You may think the title of this blog is misleading, as you read the next paragraph. But rest assured, this is actually going to be about travel, as I have next year off work to go gallivanting around the world. I just have a roundabout way of explaining first why that’s so important to me right now, prompted by the movie I rented tonight on the spur of the moment.
I just watched the film “Before Sunrise” again. If you don’t know it, it’s a story that takes place in one night, as Jesse (Ethan Hawke) meets Celine (Julie Delpy) on a train. They get off together in Vienna and spend one night wandering the city; the film shows the developing relationship and chemistry between them. I saw it not long after it came out in London (which was a little behind North America, Hollywood-movie-wise) sometime in the fall of 1995. I loved it then (and I loved it now), but at the time, in 1995, it was bittersweet. I’d gone to see it with my then-boyfriend (with whom I was living), and I remember walking out of the movie theatre thinking, “They’ve known each other a few hours, and I’ve known this guy for years, and we still don’t have what they have.” My relationship was not in a good place by then, and we barely spoke except to argue; it probably won’t be any surprise that it ended a few months later.
But I mention it not to reminisce about past relationships. What I love about the movie is the sense of possibility – the idea that in the space of few hours, before the sun rises the next day, life can change. You can meet someone, encounter something, see something, have a conversation … that changes you forever, even if that experience only lasts a short time.
That movie isn’t about romance, really, for me. It’s about being open to the world, and to life, and seizing the experiences that come your way. Appreciating the moments, fleeting though they may be, that remind you that you’re alive, remind you to be passionate and audacious and curious about everything and everyone who crosses your path. That you only get one time around, so you’d better grab hold of every moment that enriches this life while you can.
I’ve felt like that, at many times in my life.
I have talked through the night with dear and wonderful friends, happy just to be with them. I have loved, and been loved, and felt my heart break when it ended.
I have taken on what were, for me, formidable physical challenges (with that little voice in my head telling me “but you’re not an athlete”) and triumphed, joyous laughter bubbling up in my throat as I crossed the finish line of that marathon or accepted that brand-new black belt.
I have sat on the top of a Mayan temple in the Guatemalan jungle as the sun rose, listening to the howler monkeys as they woke, and on the top of a dune in the Saharan desert as the sun set.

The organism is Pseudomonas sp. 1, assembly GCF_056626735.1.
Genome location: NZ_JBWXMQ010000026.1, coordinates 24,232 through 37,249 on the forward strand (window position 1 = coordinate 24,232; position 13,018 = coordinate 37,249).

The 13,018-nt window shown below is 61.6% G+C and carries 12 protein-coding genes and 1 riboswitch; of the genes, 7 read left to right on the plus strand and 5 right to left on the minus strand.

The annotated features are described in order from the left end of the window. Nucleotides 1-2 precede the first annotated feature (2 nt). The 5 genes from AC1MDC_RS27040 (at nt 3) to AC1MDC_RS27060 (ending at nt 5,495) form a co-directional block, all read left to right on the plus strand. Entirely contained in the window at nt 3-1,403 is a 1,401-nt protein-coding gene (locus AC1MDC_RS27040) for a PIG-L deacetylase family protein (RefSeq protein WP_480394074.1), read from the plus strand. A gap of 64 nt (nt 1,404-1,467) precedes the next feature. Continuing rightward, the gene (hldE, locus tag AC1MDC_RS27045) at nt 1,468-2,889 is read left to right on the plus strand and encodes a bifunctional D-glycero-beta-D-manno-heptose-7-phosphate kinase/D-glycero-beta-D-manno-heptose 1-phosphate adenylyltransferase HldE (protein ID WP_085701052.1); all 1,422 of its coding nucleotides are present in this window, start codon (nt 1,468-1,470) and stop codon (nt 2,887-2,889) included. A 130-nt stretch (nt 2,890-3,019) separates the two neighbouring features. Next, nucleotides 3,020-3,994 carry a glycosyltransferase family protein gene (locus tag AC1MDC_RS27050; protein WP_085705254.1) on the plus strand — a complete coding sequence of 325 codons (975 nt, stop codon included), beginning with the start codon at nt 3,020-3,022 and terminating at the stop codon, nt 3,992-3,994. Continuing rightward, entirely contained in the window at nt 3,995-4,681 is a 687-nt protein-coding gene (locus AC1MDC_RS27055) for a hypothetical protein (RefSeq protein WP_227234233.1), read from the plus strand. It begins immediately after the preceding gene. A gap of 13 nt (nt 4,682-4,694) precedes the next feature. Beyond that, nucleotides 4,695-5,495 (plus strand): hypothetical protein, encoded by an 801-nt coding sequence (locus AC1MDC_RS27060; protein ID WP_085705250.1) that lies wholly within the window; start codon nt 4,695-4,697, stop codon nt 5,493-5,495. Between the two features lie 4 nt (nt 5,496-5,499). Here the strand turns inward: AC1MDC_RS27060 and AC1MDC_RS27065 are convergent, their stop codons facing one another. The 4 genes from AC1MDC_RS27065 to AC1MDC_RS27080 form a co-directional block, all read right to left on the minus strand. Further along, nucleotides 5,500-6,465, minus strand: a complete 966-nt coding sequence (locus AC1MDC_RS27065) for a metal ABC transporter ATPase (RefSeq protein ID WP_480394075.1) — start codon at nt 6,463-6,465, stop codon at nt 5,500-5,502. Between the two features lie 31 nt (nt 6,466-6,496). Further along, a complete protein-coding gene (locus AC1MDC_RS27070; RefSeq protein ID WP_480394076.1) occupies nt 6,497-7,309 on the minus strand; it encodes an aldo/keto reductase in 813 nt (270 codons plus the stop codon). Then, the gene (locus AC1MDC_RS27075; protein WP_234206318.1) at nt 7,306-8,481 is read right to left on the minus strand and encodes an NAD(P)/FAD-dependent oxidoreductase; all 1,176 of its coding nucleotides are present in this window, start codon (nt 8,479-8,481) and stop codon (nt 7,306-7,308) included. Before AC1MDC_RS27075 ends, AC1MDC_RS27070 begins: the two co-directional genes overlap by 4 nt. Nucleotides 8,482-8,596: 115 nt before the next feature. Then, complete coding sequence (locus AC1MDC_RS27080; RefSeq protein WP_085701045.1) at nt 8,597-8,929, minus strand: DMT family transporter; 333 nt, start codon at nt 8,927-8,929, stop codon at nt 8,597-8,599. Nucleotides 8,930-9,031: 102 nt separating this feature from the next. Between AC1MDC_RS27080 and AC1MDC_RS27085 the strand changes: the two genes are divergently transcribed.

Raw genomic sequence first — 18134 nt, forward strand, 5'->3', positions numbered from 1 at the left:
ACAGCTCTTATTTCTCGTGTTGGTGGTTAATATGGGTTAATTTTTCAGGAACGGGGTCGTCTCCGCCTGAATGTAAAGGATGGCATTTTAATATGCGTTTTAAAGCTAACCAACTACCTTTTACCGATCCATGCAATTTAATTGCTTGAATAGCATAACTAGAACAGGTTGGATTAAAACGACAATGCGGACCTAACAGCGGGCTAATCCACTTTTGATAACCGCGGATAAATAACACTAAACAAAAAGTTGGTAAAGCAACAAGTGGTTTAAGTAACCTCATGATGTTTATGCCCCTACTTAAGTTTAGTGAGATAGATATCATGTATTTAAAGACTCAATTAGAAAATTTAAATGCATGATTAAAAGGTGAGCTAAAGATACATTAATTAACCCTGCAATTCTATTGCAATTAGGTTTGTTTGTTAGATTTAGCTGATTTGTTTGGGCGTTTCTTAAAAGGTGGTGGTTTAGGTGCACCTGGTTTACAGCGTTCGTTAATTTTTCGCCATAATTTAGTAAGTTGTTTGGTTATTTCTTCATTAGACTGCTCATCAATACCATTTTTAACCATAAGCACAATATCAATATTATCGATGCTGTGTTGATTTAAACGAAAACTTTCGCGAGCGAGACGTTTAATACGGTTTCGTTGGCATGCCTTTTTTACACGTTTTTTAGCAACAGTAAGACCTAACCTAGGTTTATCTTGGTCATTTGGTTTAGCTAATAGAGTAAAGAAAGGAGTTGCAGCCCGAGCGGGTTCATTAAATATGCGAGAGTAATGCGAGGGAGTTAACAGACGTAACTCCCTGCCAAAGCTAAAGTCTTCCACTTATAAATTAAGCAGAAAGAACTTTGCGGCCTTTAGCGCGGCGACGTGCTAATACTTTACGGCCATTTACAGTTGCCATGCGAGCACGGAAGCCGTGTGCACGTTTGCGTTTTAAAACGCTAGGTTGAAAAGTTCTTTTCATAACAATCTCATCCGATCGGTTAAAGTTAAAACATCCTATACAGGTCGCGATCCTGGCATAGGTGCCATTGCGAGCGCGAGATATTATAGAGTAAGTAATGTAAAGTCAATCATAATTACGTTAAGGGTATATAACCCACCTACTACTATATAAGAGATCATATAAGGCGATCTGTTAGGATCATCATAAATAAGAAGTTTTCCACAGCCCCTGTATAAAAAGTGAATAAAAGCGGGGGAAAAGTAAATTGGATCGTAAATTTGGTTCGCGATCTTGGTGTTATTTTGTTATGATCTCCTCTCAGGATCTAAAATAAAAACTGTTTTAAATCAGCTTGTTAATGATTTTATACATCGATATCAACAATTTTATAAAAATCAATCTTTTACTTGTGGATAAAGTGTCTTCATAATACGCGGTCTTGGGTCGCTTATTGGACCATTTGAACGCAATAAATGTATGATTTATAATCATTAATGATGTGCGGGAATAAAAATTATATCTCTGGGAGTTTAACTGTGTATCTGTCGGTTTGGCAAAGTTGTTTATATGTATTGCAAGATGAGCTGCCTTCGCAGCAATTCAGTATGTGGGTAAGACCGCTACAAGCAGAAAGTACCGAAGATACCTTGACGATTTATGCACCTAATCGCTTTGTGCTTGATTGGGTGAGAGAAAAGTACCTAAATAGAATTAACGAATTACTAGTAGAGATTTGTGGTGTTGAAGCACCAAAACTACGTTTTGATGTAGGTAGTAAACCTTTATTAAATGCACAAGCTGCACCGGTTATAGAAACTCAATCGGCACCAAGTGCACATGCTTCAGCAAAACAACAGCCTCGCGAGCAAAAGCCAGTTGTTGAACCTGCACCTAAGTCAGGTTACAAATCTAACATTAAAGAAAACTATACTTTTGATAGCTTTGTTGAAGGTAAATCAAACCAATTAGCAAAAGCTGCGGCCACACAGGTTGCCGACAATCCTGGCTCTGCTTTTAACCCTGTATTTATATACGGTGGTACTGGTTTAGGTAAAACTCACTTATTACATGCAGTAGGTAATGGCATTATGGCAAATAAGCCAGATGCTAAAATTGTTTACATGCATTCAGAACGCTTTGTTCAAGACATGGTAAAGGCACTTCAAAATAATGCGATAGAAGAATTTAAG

I have danced for three days straight in the English countryside, with the DJ spinning trance or house out over the crowd of thousands of ravers.
I have felt enormous satisfaction at knowing I can take on a challenging professional job, and do it extremely well, using whatever intelligence and talent I am fortunate enough to possess.
I had that sense of possibility – the next adventure was just around the corner. I didn’t have to wonder, “What if…?” because I took a chance and tried it, whatever it was.
But I’ve lost that sense somewhere over the last few years. It isn’t an age thing … although it’s true that at 40, I don’t have the same feeling of unlimited time that I did when I was 23. It’s a mindset. I used to feel adventurous and bold and excited about my life, and now I feel like I’m going through the motions, that I’m just marking time for some vague and unspecified event that I can’t even name.
So this is where the year off work comes in.
If I stay here, that challenging and interesting job that I used to love will continue to demand all of my time and energy. And I will let it, because I care about doing a job – any job – well, and because it’s the one part of my life that feels like it’s going well and where I feel like I’m in control. And I could all too easily get addicted to the money I make (it's pretty nice) and the lifestyle and "things" it can buy me – none of which I actually need to make me happy. And none of which WILL make me happy, if I keep shutting off the rest of myself.
I miss the Carol who was willing to try new things, go to new places, meet new people. The Carol who would say “Oh, what the hell” when a friend called her up at midnight to go dancing, instead of worrying about getting enough sleep for work the next day. Who could live happily with just a backpack and a few dollars in her wallet. Who would risk her body to find out her physical limits, to accept the aching muscles later for the glory of crossing the finish line or making it down that ski run. Who would risk her heart and the pain it might later feel, for the chance to connect with a new friend or fall in love.
So I’m stepping out of my usual life for a little while. And going on the road. Somewhere along the way, I will find that Carol again.